On display at Bilbao’s Museum of Fine Arts is  Hyperrealist Sculpture 1973- 2016. Hyperrealist sculptures have often seemed to be oddities in contemporary art., included in group exhibitions to surprise and amuse as much as to make us question. The Bilbao selection of 34 works by 26 artists is an attempt to offer an in-depth survey of the way in which the human figure has been brought into contemporary art with a movement spanning more than 50 years of hyperrealism's existence.

In the 1960s and 1970s a number of sculptors began to be interested in a form of realism based on a vivid and lifelike representation of the human figure. Employing traditional techniques such as modelling, casting and painting, they reproduced the body using a range of different focuses but with the shared aim of formulating a clearly contemporary interpretation of figurative realism. As the Australian Ron Mueck has said: "Although I spend a lot of time on the surface, it's the life inside I want to capture."

This exhibition presents five different ways of approaching the depiction of the body through the five sections into which it is organised: "Human replicas," "Monochrome sculptures", "Body parts," "Playing with size" and "Deformed realities."

The exhibition reveals the numerous and varied ways in which this artistic theme has been depicted, its relationship with different trends in art history, and its technical evolution from the early years of the movement to the present digital era.

The selection includes all the leading hyperrealist sculptors, starting with the American pioneers George Segal, Duane Hanson and John DeAndrea. It continues with the rise of the movement internationally, represented by Juan Muñoz (Spain), Ron Mueck, and Patricia Piccinini (Australia) and Evan Penny (Canada), among others.

The works of Duane Hanson and John DeAndrea are presented as being the first  sculptures that seemed to be real, living and breathing human figures, for which they made use of extremely laborious procedures and innovative materials. The startling realism of their works transmits an illusion of authenticity to the viewer and the sense of being in front of a human replica that functions as a type of mirror of oneself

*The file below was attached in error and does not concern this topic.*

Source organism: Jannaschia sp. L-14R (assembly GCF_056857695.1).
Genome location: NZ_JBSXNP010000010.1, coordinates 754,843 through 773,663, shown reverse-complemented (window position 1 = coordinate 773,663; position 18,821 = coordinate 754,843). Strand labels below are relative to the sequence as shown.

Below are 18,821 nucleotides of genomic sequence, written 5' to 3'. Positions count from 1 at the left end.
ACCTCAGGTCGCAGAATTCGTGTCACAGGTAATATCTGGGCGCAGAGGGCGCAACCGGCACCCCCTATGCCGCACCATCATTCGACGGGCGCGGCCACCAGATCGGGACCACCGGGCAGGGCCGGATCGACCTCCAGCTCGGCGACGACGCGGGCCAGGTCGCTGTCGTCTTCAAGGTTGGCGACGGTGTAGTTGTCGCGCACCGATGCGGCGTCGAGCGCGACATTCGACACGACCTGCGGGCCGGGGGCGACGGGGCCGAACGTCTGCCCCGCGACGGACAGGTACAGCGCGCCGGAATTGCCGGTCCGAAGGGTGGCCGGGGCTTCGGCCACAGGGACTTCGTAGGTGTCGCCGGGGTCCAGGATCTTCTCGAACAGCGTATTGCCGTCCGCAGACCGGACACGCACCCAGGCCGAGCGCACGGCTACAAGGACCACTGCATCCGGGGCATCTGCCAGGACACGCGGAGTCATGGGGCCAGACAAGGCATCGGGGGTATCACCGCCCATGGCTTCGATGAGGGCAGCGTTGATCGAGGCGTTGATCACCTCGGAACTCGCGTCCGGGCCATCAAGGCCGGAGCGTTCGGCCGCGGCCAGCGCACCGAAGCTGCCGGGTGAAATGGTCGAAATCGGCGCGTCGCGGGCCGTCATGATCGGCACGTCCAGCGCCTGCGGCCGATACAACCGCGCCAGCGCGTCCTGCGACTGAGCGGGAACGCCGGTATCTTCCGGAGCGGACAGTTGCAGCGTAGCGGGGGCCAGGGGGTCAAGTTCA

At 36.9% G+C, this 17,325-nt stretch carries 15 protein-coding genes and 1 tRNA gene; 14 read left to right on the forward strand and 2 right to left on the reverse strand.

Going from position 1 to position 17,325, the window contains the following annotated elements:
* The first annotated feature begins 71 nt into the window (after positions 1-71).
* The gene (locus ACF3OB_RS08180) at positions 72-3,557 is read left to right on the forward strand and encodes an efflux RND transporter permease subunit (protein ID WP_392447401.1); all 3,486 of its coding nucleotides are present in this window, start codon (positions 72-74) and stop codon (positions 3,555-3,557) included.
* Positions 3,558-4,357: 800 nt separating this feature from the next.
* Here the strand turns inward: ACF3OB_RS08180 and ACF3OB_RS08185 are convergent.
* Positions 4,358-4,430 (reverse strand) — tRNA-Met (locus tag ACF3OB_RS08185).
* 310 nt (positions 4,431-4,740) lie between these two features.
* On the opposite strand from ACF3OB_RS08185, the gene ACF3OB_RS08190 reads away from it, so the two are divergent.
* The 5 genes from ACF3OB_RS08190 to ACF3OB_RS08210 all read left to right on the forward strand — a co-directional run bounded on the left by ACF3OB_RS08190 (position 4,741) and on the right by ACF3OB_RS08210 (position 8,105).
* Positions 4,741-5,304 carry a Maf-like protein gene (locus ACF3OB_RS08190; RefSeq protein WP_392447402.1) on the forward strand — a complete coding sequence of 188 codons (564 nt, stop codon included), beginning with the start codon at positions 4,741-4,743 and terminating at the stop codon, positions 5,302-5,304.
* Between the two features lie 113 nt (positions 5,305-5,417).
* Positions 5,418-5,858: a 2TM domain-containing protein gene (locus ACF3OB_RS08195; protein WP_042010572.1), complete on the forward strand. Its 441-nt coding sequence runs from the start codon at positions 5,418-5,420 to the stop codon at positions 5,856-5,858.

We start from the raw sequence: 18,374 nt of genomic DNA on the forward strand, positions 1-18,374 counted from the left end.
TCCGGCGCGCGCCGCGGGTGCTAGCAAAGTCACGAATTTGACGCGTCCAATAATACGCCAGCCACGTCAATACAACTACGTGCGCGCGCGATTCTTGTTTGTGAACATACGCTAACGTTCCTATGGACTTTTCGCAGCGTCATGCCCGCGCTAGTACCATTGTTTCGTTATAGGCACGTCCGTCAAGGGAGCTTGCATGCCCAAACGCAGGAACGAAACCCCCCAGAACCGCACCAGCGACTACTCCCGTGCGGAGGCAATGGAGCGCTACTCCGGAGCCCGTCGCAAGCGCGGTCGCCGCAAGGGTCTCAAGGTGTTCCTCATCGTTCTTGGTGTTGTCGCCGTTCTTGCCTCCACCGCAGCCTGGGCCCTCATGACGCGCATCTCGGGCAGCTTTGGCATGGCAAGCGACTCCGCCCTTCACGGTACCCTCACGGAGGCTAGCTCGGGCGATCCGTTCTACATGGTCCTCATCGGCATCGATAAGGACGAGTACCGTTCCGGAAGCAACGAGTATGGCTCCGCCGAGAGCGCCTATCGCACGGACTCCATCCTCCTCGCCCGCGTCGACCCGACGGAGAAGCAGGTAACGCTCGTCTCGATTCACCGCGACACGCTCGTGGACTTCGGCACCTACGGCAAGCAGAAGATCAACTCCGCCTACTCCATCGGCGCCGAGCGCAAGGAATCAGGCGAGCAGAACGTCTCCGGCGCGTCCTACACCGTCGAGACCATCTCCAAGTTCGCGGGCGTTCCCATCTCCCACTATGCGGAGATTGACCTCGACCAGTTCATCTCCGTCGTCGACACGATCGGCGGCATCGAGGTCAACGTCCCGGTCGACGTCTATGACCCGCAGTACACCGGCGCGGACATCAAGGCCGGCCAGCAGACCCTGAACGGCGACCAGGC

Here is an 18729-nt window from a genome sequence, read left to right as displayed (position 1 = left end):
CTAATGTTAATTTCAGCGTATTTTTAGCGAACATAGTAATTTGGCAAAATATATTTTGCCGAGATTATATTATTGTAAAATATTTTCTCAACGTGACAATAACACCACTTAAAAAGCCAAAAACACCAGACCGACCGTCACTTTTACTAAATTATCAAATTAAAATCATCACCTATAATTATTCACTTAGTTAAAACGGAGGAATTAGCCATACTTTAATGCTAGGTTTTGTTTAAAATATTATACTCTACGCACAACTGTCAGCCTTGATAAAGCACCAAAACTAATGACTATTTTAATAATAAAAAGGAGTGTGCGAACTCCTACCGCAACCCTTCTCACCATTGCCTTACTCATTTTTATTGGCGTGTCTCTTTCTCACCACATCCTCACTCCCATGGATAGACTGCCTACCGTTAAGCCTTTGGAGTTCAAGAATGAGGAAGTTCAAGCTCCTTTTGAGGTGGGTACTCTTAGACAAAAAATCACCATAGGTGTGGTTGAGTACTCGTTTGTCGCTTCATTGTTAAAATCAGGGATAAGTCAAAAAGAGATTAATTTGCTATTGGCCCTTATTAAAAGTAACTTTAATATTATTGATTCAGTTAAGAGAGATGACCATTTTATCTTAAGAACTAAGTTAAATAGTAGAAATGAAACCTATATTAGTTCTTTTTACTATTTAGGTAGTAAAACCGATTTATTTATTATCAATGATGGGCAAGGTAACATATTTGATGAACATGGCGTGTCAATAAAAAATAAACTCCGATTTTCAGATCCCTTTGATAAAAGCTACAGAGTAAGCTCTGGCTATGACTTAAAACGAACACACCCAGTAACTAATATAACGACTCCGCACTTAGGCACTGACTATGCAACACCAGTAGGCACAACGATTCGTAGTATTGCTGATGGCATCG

The work of Paul McCarthy achieves the effect of a replica that locates the viewer in an uncomfortable position, mid-way between fascination and voyeuristic complacency.

George Segal's monochrome sculptures with their absence of colour reduce the effect of reality and instead emphasises the anonymity of the figure and its aesthetic qualities.

In the 1990s some artists, instead of aiming to create the illusion of the  whole figure, focused their attention on specific parts of the body, which they used as a support for disturbing messages, on occasions with touches of humour. In the works of Robert Gober or Maurizio Cattelan disconnected arms and legs emerge from the wall and suggest ideas connected with childhood or modern history. A forerunner of this trend was the British artist John Davies, whose life-size heads seem to refer to archaeological fragments of classical sculptures.

The Australian Ron Mueck revolutionised figurative sculpture in the 1990s by dramatically increasing or reducing the size of the figures and thus focusing attention on existential themes such as birth, death or the fragility of life and showing human beings from a new perspective.

Over the past few decades, scientific and technological developments have brought about a radical change in our perception and comprehension of reality. As a result, artists such as Evan Penny and  Australian Patricia Piccinini, who exhibited work at the Venice Biennale observe bodies from distorted perspectives, while Tony Matelli cancels the laws of nature altogether.

John Daly-Peoples
Sun, 02 Oct 2016
© All content copyright NBR. Do not reproduce in any form without permission, even if you have a paid subscription.
Contemporary Art at Bilbao's art galleries